Copenhenmark, Denmark

Have you heard? The Danes are the happiest people on Earth! I guess they’ve moved on quite dramatically from their depressed schizophrenic Prince of Denmark after their primary residence was changed from Elsinore to Amalienborg Palace.

That said, my latest vacation to Copenhagen was something that I had been looking forward to for weeks, and yet, surprisingly (or not surprisingly), I barely planned for it. And as my sister would say, when you fail to plan, plan to fail. And I sort of did, sort of. I mean, I probably spent more than what I should have, and had I spent some time planning, I might have saved some money. Still, even though I did overspend, a little, I did have a good time. And I think, if I had known, that everything was going to close at 4 or 5 pm, I might have planned my sightseeing a little better too.

But there’s a lot to see in Copenhagen. And there’s also not much to see in Copenhagen. If that makes sense. I think a lot of it has to do with what sort of sightseeing you like to do. I spent a bit of time going to the modern art museums, only to find that I’m still not a super big fan of a lot of modern art. At the same time, I don’t really think that Copenhagen is a big haven for a lot of the Classics. They did have a Golden Age in the 17th century (I think) but I’ve seen a lot of the more classical pieces of art in the past and these days, instead of trying to see everything all at once, I tend to see what catches my eye whenever I enter a room and kind of just zoom in on it. Copenhagen also has a thing for their sculptors, and there are a lot of them everywhere but that’s not necessarily what I’m into either. I do, however, like architecture (that’s a recent thing), and I love old churches (but apparently only the Renaissance and the Gothic ones). So I guess what I’m saying is that if I had done my homework, I could have been a lot more focused in my sightseeing, and saved myself some dough, and perhaps not have been as rushed even though I was there for a week, which is a lot of time to spend in such a small city.

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That said, there are a couple of ways to lower the costs of your stay. Most of the State museums are free. The Hirshsprung museum (a really cool small art museum) is free on Wednesday, along with the Thorvald Museum (mostly scupltures). The Carlsberg art museum is free on Tuesday. The castles and palaces all have an admission fee, and that includes the Christanborg Palace, The Amalienborg Palace, Krongberg and Rosenberg castle and Roskilde Cathedral. Climbing up the Tarnet at Christanborg is free. But to see the Round Tower, it will cost 25dkr, and so does climbing up the round spire at the Sankt Anne church. Freetown Christiana was an interesting experience. I’m not sure what I should have expected. I was expecting happy hippies? But it wasn’t as pleasant as my imagination would lead me to believe. Paper Island has good and fairly affordable food. 7Eleven, surprisingly, has great coffee and some of the best tasting croissants in the city.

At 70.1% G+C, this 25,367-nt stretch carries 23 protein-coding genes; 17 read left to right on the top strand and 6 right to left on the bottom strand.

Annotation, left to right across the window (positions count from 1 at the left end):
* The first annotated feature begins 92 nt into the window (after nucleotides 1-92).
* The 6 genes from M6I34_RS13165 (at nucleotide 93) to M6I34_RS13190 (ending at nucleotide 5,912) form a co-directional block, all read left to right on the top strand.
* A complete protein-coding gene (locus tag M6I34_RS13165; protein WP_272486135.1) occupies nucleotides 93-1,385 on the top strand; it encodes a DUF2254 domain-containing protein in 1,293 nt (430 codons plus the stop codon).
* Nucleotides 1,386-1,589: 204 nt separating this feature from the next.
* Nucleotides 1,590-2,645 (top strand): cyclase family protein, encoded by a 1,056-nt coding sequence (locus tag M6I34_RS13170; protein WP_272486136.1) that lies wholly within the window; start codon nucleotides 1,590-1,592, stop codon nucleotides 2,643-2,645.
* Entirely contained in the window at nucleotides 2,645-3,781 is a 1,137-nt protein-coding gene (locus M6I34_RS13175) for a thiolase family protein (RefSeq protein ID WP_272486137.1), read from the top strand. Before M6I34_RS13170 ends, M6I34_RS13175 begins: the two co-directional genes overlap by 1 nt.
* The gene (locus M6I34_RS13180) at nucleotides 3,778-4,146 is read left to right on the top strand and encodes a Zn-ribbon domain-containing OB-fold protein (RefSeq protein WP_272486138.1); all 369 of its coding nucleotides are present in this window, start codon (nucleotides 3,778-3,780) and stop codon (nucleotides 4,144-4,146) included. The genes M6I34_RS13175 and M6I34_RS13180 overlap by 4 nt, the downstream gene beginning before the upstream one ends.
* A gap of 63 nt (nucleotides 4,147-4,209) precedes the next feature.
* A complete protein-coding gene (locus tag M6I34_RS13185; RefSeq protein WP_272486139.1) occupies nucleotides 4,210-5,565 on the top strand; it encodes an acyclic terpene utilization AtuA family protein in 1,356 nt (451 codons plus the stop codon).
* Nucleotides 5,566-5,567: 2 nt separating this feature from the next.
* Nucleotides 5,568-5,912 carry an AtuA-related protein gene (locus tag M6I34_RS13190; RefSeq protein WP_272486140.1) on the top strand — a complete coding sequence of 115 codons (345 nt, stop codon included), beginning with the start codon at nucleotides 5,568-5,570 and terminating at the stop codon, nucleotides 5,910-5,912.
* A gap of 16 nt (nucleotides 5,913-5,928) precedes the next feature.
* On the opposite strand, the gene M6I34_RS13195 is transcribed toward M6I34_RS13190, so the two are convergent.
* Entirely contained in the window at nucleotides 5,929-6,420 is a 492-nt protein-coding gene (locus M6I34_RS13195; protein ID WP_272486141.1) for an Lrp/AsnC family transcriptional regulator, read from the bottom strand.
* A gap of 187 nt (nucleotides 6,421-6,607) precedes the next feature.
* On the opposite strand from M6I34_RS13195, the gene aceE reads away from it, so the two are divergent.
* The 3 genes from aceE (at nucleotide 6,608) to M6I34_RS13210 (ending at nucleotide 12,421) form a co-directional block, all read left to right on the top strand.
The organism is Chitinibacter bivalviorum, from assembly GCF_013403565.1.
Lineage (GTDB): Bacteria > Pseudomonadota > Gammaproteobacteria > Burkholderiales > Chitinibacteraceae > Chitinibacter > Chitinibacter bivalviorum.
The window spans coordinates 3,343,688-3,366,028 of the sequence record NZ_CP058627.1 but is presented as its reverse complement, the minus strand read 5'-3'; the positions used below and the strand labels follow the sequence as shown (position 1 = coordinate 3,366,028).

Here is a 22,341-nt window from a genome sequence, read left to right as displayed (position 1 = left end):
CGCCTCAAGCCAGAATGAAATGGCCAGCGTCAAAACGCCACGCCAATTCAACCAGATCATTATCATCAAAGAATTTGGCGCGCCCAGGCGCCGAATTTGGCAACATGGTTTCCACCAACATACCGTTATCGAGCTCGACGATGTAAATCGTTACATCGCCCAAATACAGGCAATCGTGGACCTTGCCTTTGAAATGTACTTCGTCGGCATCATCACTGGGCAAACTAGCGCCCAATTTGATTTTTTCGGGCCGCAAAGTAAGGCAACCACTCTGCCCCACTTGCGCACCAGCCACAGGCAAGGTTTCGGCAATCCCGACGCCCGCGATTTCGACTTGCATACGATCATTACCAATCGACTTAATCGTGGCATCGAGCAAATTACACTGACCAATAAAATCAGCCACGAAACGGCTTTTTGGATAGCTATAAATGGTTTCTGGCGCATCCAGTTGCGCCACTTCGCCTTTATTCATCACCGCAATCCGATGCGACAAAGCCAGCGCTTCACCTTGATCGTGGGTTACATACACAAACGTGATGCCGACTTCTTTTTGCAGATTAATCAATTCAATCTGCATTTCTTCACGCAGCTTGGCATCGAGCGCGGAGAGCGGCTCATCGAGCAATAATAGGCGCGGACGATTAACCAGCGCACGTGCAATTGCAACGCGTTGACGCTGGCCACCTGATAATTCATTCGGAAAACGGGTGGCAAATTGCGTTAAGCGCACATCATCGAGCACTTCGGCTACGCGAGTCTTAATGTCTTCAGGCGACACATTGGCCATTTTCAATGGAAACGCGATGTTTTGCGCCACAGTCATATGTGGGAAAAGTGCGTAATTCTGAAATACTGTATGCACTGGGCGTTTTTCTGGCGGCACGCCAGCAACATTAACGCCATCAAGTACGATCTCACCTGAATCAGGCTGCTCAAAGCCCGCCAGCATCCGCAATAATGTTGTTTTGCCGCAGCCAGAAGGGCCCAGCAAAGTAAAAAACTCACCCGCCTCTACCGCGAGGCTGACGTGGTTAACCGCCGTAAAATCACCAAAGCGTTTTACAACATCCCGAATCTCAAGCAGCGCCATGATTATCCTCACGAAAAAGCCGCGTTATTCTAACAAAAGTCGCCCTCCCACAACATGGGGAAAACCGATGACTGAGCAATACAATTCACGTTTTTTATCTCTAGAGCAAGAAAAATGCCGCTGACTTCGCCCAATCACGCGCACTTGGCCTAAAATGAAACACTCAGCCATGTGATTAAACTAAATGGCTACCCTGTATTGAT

I had gotten a 48hour Copenhagen card. I think it released a bit of the pressure on trying to figure out what I wanted to see, and I felt freer about taking public transport. That said, I think I might have saved a bit of money by just getting a 24hour city pass or 24 hour transit pass and using my student card to get cheaper admission prices at the castles. Or getting a Parkmusernee. Unless if you really plan your time really really well, the 48hr Copenhagen Card might not be as worth the price you are paying for.

 

So here’s a big picture summary:

the Copenhagen card which comes in 24hrs, 48, 72 and 120 hours allows you to go to MOST of the attractions in Copenhagen (and some out of it) and also comes with free transportation on all modes of public transport (water taxis, bus, metro, subway) to all the zones (as far as Roskilde and Helsingor). May be worth it if you are short on time and cannot go to the free museum days.

There’s a combined ticket for Kronberg and Amalianborg (but there’s no student ticket price for that). Kronberg also offers a separate student ticket price.

There’s a combined ticket for all 4 sites at Christanborg palace (but if you are only interested in the reception rooms…just get the reception room ticket. Bonus if you have a student pass on you).

All the palaces and castles have student ticket pricing.

There’s a 24hr City Pass that allows unlimited travel on public transport.

The Museum Park Pass (Parkmusernee) will cover the The David Collection, The Filmhouse, The Hirschsprung Collection, SMK (National Gallery of Denmark), The Natural History Museum of Denmark and Rosenborg Castle.

Free Museums:

The David collection

Staten Museum for Kunst (its next to Kronberg castle)

The Botanical gardens (but you’ll have to pay for the greenhouses)

Free Museum days:

Thovald museum is free on Wed

Hirshsprung museum is also free on Wed

The Glyptoteck (that’s the art museum that was built by the founder of Carlsberg) is free on Tues.

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ChiefMonkey

I've been swinging from place to place looking for new adventures every day.

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